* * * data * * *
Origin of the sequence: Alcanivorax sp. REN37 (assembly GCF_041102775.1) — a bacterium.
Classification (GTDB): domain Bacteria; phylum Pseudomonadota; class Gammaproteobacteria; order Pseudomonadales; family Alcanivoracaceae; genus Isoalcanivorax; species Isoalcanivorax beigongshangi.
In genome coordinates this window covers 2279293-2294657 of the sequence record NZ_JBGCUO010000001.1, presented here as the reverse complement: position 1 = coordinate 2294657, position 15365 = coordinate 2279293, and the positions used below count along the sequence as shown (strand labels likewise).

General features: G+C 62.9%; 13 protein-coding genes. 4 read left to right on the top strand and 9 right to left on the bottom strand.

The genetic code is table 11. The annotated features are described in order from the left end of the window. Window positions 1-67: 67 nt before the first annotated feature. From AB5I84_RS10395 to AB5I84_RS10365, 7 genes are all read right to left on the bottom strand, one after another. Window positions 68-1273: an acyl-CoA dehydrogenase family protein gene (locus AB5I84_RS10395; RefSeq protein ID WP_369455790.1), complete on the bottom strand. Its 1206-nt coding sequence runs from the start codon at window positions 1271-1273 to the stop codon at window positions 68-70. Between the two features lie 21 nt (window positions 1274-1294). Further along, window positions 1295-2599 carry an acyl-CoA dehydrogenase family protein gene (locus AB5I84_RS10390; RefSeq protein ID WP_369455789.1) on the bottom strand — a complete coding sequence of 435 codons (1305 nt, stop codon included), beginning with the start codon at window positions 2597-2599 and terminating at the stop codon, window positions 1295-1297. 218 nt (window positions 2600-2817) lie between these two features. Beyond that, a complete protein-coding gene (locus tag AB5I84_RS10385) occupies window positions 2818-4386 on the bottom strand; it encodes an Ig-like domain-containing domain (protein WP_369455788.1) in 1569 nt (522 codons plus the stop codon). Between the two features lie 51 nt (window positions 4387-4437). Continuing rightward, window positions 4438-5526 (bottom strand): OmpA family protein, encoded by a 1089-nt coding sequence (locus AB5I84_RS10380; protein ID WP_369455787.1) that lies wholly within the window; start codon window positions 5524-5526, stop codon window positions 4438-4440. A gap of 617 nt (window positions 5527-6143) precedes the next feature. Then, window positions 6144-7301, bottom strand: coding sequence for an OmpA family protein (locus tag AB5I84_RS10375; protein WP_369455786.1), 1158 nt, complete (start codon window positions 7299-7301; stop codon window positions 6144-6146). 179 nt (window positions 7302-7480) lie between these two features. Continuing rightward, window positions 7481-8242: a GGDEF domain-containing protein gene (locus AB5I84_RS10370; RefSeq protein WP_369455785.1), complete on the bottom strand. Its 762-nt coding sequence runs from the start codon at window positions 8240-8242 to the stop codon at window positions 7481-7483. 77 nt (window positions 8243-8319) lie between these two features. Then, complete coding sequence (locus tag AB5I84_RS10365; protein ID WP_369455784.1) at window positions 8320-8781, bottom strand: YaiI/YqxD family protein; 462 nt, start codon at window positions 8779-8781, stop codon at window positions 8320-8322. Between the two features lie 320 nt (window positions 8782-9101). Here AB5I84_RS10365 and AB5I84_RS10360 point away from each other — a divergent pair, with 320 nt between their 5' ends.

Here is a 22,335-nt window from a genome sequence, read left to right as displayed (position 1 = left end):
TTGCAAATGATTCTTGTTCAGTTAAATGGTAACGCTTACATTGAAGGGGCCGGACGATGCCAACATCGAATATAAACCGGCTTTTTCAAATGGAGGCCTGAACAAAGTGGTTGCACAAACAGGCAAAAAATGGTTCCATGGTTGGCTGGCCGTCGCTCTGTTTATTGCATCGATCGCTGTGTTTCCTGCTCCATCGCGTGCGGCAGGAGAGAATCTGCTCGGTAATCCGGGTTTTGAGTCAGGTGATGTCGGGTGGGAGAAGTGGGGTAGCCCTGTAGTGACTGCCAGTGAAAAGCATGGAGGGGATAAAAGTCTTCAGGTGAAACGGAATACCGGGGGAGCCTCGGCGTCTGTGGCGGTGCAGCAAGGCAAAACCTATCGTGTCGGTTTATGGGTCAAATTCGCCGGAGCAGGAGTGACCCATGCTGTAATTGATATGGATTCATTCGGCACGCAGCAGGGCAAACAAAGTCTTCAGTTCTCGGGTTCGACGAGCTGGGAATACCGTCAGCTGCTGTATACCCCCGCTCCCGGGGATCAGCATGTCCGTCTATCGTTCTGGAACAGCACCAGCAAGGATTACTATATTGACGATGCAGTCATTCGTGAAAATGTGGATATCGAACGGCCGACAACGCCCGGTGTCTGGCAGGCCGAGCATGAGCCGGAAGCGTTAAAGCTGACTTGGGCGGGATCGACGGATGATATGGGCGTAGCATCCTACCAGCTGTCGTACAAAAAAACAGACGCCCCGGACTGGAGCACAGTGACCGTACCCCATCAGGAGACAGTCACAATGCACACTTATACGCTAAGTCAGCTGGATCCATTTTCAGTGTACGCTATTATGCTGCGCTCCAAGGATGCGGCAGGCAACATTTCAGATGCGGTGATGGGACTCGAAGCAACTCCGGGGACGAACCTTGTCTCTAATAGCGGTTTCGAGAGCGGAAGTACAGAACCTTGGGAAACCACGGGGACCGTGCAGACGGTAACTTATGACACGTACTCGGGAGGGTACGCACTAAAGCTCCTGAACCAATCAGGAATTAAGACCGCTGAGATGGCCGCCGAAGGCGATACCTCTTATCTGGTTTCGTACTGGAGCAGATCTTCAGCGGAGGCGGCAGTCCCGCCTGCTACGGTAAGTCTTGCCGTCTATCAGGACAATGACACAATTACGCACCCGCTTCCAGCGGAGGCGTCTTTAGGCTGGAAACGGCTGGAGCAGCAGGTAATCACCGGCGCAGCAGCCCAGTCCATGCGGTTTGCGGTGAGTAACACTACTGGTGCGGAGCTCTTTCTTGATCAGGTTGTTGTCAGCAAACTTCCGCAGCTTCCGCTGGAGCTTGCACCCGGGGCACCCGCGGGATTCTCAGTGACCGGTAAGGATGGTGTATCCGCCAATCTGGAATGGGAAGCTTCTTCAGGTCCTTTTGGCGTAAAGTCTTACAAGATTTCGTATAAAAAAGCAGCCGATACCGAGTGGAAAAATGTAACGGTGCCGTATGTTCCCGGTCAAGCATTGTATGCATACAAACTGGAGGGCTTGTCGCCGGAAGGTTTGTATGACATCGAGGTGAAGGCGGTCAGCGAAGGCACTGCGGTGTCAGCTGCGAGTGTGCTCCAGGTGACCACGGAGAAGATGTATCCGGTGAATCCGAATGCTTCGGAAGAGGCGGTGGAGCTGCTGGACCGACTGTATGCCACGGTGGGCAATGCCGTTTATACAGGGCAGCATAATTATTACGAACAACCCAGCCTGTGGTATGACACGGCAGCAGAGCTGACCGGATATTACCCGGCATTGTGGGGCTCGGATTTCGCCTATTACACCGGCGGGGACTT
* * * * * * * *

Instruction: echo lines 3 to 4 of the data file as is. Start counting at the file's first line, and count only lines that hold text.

In genome coordinates this window covers 2279293-2294657 of the sequence record NZ_JBGCUO010000001.1, presented here as the reverse complement: position 1 = coordinate 2294657, position 15365 = coordinate 2279293, and the positions used below count along the sequence as shown (strand labels likewise).

General features: G+C 62.9%; 13 protein-coding genes. 4 read left to right on the top strand and 9 right to left on the bottom strand.